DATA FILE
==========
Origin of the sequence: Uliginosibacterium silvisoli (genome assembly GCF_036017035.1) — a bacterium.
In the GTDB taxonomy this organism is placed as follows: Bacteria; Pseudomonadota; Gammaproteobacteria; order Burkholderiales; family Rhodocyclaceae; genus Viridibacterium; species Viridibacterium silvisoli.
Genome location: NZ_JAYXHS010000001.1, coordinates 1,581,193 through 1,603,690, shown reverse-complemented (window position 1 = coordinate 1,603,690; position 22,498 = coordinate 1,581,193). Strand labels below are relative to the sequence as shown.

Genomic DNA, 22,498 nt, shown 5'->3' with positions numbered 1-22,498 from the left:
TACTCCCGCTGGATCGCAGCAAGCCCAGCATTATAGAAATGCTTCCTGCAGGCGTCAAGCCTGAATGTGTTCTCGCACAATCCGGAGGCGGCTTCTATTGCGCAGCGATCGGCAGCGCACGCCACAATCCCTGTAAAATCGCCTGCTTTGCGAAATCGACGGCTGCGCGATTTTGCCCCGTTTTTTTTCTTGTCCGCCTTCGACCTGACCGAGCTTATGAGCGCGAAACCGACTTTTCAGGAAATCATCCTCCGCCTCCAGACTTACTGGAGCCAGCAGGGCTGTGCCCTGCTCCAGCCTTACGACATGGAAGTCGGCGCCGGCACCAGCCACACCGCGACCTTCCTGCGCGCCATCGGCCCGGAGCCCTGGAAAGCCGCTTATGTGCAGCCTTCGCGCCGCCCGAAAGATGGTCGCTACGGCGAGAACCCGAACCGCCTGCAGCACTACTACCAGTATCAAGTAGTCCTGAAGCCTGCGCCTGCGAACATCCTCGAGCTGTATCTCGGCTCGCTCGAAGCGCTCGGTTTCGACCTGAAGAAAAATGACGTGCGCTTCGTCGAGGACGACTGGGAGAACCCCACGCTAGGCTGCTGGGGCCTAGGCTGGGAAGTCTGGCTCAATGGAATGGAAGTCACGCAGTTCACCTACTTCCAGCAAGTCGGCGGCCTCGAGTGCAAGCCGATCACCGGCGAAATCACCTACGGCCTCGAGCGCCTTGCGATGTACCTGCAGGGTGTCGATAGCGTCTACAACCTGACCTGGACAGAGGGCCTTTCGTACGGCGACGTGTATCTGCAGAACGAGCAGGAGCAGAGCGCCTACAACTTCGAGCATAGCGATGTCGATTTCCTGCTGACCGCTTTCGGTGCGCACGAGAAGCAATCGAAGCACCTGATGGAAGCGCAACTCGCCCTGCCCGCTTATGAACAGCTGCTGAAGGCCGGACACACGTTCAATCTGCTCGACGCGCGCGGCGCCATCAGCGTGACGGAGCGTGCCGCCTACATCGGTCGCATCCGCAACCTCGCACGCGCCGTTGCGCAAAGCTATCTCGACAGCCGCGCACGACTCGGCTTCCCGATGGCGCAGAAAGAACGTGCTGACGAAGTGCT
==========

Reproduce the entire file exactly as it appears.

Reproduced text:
Origin of the sequence: Uliginosibacterium silvisoli (genome assembly GCF_036017035.1) — a bacterium.
In the GTDB taxonomy this organism is placed as follows: Bacteria; Pseudomonadota; Gammaproteobacteria; order Burkholderiales; family Rhodocyclaceae; genus Viridibacterium; species Viridibacterium silvisoli.
Genome location: NZ_JAYXHS010000001.1, coordinates 1,581,193 through 1,603,690, shown reverse-complemented (window position 1 = coordinate 1,603,690; position 22,498 = coordinate 1,581,193). Strand labels below are relative to the sequence as shown.

Genomic DNA, 22,498 nt, shown 5'->3' with positions numbered 1-22,498 from the left:
TACTCCCGCTGGATCGCAGCAAGCCCAGCATTATAGAAATGCTTCCTGCAGGCGTCAAGCCTGAATGTGTTCTCGCACAATCCGGAGGCGGCTTCTATTGCGCAGCGATCGGCAGCGCACGCCACAATCCCTGTAAAATCGCCTGCTTTGCGAAATCGACGGCTGCGCGATTTTGCCCCGTTTTTTTTCTTGTCCGCCTTCGACCTGACCGAGCTTATGAGCGCGAAACCGACTTTTCAGGAAATCATCCTCCGCCTCCAGACTTACTGGAGCCAGCAGGGCTGTGCCCTGCTCCAGCCTTACGACATGGAAGTCGGCGCCGGCACCAGCCACACCGCGACCTTCCTGCGCGCCATCGGCCCGGAGCCCTGGAAAGCCGCTTATGTGCAGCCTTCGCGCCGCCCGAAAGATGGTCGCTACGGCGAGAACCCGAACCGCCTGCAGCACTACTACCAGTATCAAGTAGTCCTGAAGCCTGCGCCTGCGAACATCCTCGAGCTGTATCTCGGCTCGCTCGAAGCGCTCGGTTTCGACCTGAAGAAAAATGACGTGCGCTTCGTCGAGGACGACTGGGAGAACCCCACGCTAGGCTGCTGGGGCCTAGGCTGGGAAGTCTGGCTCAATGGAATGGAAGTCACGCAGTTCACCTACTTCCAGCAAGTCGGCGGCCTCGAGTGCAAGCCGATCACCGGCGAAATCACCTACGGCCTCGAGCGCCTTGCGATGTACCTGCAGGGTGTCGATAGCGTCTACAACCTGACCTGGACAGAGGGCCTTTCGTACGGCGACGTGTATCTGCAGAACGAGCAGGAGCAGAGCGCCTACAACTTCGAGCATAGCGATGTCGATTTCCTGCTGACCGCTTTCGGTGCGCACGAGAAGCAATCGAAGCACCTGATGGAAGCGCAACTCGCCCTGCCCGCTTATGAACAGCTGCTGAAGGCCGGACACACGTTCAATCTGCTCGACGCGCGCGGCGCCATCAGCGTGACGGAGCGTGCCGCCTACATCGGTCGCATCCGCAACCTCGCACGCGCCGTTGCGCAAAGCTATCTCGACAGCCGCGCACGACTCGGCTTCCCGATGGCGCAGAAAGAACGTGCTGACGAAGTGCT